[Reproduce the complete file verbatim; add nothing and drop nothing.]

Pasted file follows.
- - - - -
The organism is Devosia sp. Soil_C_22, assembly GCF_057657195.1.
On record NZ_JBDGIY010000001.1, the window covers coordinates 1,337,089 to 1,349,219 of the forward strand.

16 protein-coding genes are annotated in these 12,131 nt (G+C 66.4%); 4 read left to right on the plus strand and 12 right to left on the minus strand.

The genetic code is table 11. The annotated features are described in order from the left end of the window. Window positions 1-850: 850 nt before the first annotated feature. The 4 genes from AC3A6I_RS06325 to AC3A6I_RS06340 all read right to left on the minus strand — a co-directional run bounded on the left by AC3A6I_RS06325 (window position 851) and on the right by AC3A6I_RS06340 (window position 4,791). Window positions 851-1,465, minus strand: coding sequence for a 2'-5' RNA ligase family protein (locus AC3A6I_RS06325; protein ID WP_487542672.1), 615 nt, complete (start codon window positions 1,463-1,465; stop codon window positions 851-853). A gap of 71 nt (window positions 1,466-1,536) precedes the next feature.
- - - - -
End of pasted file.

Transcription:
The organism is Devosia sp. Soil_C_22, assembly GCF_057657195.1.
On record NZ_JBDGIY010000001.1, the window covers coordinates 1,337,089 to 1,349,219 of the forward strand.

16 protein-coding genes are annotated in these 12,131 nt (G+C 66.4%); 4 read left to right on the plus strand and 12 right to left on the minus strand.

The genetic code is table 11. The annotated features are described in order from the left end of the window. Window positions 1-850: 850 nt before the first annotated feature. The 4 genes from AC3A6I_RS06325 to AC3A6I_RS06340 all read right to left on the minus strand — a co-directional run bounded on the left by AC3A6I_RS06325 (window position 851) and on the right by AC3A6I_RS06340 (window position 4,791). Window positions 851-1,465, minus strand: coding sequence for a 2'-5' RNA ligase family protein (locus AC3A6I_RS06325; protein ID WP_487542672.1), 615 nt, complete (start codon window positions 1,463-1,465; stop codon window positions 851-853). A gap of 71 nt (window positions 1,466-1,536) precedes the next feature.